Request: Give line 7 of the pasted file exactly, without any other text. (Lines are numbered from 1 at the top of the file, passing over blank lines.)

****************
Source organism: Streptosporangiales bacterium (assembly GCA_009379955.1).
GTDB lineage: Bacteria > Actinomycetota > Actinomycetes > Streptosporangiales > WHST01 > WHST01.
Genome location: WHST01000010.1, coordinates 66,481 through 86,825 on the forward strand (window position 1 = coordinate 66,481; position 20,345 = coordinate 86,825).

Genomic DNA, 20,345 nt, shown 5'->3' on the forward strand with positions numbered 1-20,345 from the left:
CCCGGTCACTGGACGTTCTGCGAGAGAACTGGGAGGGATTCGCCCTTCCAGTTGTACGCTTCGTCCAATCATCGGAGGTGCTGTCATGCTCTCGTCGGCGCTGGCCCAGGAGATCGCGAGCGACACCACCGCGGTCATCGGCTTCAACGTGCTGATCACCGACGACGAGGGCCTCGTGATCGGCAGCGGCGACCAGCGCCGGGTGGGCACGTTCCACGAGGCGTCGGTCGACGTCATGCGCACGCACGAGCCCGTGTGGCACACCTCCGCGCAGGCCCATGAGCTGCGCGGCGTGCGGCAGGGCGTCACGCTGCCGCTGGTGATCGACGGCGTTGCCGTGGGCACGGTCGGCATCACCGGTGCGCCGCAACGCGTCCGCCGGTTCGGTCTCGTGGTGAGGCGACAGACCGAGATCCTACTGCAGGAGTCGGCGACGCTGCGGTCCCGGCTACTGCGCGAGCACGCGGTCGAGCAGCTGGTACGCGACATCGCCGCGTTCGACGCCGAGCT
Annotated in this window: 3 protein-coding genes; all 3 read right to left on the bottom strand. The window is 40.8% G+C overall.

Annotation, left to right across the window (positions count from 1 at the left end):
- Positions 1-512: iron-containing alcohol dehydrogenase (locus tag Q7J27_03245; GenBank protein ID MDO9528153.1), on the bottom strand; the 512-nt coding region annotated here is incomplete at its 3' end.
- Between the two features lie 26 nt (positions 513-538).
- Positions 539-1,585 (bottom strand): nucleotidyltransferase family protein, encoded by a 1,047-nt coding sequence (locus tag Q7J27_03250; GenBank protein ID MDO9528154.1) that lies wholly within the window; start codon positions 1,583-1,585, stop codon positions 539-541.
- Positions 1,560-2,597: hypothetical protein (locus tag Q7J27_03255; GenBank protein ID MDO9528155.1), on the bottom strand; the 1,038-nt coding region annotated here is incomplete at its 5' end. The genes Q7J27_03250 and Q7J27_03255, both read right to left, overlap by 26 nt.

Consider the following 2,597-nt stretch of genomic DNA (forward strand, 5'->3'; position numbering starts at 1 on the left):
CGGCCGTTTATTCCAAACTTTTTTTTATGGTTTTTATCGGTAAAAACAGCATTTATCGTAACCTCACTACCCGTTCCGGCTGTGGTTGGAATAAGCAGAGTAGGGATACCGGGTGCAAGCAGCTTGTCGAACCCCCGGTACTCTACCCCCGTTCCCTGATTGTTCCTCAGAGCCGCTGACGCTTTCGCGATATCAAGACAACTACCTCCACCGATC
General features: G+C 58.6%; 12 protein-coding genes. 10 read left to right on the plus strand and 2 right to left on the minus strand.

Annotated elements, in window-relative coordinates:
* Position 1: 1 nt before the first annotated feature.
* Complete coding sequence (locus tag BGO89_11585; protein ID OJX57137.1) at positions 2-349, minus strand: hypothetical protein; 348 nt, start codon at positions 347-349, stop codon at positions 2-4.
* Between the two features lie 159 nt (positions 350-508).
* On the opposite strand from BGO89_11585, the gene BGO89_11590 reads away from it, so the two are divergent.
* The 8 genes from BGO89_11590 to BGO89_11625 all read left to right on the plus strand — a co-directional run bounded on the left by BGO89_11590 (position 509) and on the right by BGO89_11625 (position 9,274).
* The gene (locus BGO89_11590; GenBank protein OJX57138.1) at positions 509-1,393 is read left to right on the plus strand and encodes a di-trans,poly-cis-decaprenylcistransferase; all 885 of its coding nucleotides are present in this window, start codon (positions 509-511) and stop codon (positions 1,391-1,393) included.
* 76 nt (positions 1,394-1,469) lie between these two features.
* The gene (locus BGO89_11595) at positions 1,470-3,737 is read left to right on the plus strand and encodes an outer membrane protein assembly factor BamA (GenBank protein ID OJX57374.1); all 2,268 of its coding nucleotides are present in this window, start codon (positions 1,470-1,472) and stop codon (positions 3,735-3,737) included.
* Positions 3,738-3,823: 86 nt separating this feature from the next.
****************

Annotation, left to right across the window (positions count from 1 at the left end):